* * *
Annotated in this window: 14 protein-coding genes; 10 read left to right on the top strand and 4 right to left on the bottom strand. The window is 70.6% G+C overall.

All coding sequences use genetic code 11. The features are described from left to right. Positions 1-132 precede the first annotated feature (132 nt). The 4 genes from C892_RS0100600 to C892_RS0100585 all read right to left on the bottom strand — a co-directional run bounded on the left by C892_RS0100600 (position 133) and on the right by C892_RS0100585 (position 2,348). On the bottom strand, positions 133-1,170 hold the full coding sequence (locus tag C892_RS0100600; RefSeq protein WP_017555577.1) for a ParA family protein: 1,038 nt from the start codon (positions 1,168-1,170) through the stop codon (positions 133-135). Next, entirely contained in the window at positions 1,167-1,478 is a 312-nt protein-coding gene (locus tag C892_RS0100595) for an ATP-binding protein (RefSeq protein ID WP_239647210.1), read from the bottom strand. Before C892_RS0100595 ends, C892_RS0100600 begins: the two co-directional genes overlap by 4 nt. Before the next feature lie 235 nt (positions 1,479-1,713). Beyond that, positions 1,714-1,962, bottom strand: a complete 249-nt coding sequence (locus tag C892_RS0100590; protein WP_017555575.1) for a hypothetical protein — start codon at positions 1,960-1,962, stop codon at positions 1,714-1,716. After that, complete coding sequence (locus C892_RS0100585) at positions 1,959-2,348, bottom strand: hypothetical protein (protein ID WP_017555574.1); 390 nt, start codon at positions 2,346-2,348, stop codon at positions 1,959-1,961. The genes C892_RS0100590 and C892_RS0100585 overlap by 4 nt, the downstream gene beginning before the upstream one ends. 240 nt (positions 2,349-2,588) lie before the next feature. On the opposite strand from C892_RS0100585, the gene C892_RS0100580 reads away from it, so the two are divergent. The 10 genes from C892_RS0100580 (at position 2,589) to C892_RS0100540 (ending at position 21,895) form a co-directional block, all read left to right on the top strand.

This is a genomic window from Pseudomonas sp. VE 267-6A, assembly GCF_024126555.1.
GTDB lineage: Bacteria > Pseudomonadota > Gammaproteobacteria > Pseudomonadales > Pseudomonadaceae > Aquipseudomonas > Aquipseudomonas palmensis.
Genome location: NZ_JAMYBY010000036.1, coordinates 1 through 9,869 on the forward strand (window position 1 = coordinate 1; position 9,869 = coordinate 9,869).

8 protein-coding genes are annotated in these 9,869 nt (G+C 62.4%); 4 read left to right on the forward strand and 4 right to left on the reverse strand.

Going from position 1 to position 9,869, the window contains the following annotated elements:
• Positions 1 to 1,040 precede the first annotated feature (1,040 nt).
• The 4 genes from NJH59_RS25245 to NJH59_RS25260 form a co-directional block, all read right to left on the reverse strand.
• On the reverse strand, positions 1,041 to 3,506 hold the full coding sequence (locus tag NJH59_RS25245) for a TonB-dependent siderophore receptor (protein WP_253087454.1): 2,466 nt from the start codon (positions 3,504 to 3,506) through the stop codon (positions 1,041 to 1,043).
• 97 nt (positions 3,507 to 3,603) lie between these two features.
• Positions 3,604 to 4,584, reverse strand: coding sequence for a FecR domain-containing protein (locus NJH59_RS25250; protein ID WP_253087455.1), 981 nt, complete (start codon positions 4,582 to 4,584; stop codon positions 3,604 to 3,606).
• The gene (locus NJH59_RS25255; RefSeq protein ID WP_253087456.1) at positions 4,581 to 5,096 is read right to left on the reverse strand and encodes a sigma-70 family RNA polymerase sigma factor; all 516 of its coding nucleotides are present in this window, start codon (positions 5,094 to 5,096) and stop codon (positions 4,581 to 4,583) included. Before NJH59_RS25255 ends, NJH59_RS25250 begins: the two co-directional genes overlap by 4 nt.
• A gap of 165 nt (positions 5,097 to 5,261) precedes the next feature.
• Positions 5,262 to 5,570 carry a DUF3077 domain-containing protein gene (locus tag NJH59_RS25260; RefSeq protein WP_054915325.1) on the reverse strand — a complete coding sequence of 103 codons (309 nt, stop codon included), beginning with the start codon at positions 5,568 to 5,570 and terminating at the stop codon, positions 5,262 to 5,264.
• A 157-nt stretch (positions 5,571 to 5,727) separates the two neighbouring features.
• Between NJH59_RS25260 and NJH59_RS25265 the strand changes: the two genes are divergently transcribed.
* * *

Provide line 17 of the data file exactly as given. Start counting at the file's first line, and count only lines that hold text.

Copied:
• Between NJH59_RS25260 and NJH59_RS25265 the strand changes: the two genes are divergently transcribed.